SHANGHAI – China’s three commodities exchanges, led by the Shanghai Futures Exchange, are vying to introduce options in the next two years to capture more trading.
Shanghai copper futures, which account for nearly 40 percent of all futures trade in China, are the likely first candidate for an options contract, which gives a purchaser the right — but not the obligation — to buy or sell the underlying security at a certain price during a specified time.
It may take a while, but exchange officials expect at least one contract would be available by 2007. Chinese officials recently have been taking study trips to Chicago, the home of options and futures trading.
“There’s a market need for options to manage risk,” said an official of the Shanghai exchange, China’s premier futures market with copper, aluminium, rubber and fuel oil contracts.
Copper futures account for more than four-fifths of trade on the exchange, with an average notional value of around $1.2 billion a day in the first four months of 2005. Turnover totalled about 65,000 contracts a day, about a sixth of daily copper turnover by tonnage on the London Metal Exchange.
“The copper option could succeed, but only because it’s another opportunity to trade, or in other words gamble,” said a trader with a foreign bank that does not trade on the Shanghai exchange.
Copper options on the LME, the world’s benchmark for trading base metals, have fluctuated this year between 1 percent and 24 percent of the total volume of copper futures.
The Dalian Commodity Exchange is looking to launch options on soybean futures while the third futures exchange, the Zhengzhou Commodity Exchange, is eying wheat futures options.
“Chinese commodities markets are still in the early stage,” said a Dalian Commodity Exchange official who declined to be named. “The regulators aren’t really in a hurry. They are still worried about cleaning up China’s financial industry.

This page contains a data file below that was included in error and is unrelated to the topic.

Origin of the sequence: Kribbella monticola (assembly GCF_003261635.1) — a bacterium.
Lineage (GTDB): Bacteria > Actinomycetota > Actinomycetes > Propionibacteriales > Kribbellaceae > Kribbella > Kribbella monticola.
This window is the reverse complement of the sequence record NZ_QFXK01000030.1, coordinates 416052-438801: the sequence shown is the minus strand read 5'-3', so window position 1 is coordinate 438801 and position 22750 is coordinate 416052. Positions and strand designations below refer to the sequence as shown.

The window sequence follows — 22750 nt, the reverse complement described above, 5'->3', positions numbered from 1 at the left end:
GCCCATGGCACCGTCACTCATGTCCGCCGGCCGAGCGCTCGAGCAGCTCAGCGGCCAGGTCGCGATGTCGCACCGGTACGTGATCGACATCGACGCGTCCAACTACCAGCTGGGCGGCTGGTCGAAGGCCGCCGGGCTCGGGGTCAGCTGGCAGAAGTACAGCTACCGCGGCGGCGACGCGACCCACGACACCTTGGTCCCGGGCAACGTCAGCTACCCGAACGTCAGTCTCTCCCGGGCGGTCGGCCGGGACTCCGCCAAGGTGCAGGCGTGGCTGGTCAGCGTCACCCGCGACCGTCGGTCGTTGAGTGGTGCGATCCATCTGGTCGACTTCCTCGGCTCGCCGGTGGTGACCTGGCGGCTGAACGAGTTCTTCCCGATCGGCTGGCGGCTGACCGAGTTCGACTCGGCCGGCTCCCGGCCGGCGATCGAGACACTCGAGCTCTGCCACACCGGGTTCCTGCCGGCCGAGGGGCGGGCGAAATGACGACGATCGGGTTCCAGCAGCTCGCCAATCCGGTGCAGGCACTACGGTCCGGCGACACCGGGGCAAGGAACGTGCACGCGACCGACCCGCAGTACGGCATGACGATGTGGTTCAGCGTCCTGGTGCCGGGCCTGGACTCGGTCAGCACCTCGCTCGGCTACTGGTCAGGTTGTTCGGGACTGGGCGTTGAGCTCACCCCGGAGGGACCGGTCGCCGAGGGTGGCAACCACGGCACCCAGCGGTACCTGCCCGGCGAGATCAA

The Shanghai Futures Exchange and the Chicago Board of Trade signed a cooperation pact last week, one of many that involves Chinese exchange officials going abroad to study market mechanics and expertise.
Both the Chicago Board of Trade and Chicago Board Options Exchange offer Web sites in Chinese, attesting to China’s growing ties with Chicago, also the world’s grains trading centre.
China’s largest soybean importers hedge on the CBOT, and all three of its exchanges have signed memoranda of understanding with the CBOE, where options volumes in April hit a record of 40.7 million contracts. The CBOE mainly offers equity and index options, but it got approval for a futures market in 2003.
Each exchange has a line-up of futures products — including steel futures in Dalian and Shanghai — that have yet to be approved by Beijing. The Zhengzhou Commodity Exchange has received most of the approvals for a white sugar contract, but still cannot say when it will be launched.
In China, the government sets policy for all three futures exchanges to prevent the chaotic speculation that led to the consolidation of more than 50 exchanges into 15 in 1994. Those exchanges were merged into the current three in 1998.
Dalian’s options candidate would be a soybean futures options contract, said the exchange’s marketing director, Wang Weiyun.
Its flagship futures contract is the Number One soy contract. Number Two soy is designed for imported soybeans, and soymeal is gaining popularity as a hedging tool for crushers.
Zhengzhou is championing a wheat futures option, according to an exchange official. It currently offers two wheat futures contracts: strong gluten and hard white winter wheat.
Source: Muzi News